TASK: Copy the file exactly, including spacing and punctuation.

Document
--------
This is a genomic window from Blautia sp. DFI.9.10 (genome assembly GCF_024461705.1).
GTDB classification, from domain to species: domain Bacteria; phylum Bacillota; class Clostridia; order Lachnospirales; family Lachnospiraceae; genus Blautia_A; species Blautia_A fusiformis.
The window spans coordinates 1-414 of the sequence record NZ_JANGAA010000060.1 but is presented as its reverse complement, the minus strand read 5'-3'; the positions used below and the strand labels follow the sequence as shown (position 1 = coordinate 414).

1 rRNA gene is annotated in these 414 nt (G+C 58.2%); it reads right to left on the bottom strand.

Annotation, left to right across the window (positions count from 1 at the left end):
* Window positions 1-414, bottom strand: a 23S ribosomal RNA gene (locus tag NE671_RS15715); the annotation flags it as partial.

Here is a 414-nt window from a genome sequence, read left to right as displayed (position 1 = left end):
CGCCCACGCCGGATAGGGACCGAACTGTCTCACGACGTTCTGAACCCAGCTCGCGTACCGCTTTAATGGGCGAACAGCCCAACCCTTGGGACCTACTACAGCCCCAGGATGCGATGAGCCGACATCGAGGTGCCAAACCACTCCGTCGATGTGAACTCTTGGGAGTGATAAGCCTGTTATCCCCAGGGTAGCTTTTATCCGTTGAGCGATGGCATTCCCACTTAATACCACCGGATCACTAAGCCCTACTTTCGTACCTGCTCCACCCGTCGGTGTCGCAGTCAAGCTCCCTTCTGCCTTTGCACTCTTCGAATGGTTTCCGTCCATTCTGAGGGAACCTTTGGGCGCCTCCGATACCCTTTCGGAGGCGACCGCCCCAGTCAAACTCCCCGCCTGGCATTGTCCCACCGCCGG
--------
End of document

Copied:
This is a genomic window from Blautia sp. DFI.9.10 (genome assembly GCF_024461705.1).
GTDB classification, from domain to species: domain Bacteria; phylum Bacillota; class Clostridia; order Lachnospirales; family Lachnospiraceae; genus Blautia_A; species Blautia_A fusiformis.
The window spans coordinates 1-414 of the sequence record NZ_JANGAA010000060.1 but is presented as its reverse complement, the minus strand read 5'-3'; the positions used below and the strand labels follow the sequence as shown (position 1 = coordinate 414).

1 rRNA gene is annotated in these 414 nt (G+C 58.2%); it reads right to left on the bottom strand.

Annotation, left to right across the window (positions count from 1 at the left end):
* Window positions 1-414, bottom strand: a 23S ribosomal RNA gene (locus tag NE671_RS15715); the annotation flags it as partial.

Here is a 414-nt window from a genome sequence, read left to right as displayed (position 1 = left end):
CGCCCACGCCGGATAGGGACCGAACTGTCTCACGACGTTCTGAACCCAGCTCGCGTACCGCTTTAATGGGCGAACAGCCCAACCCTTGGGACCTACTACAGCCCCAGGATGCGATGAGCCGACATCGAGGTGCCAAACCACTCCGTCGATGTGAACTCTTGGGAGTGATAAGCCTGTTATCCCCAGGGTAGCTTTTATCCGTTGAGCGATGGCATTCCCACTTAATACCACCGGATCACTAAGCCCTACTTTCGTACCTGCTCCACCCGTCGGTGTCGCAGTCAAGCTCCCTTCTGCCTTTGCACTCTTCGAATGGTTTCCGTCCATTCTGAGGGAACCTTTGGGCGCCTCCGATACCCTTTCGGAGGCGACCGCCCCAGTCAAACTCCCCGCCTGGCATTGTCCCACCGCCGG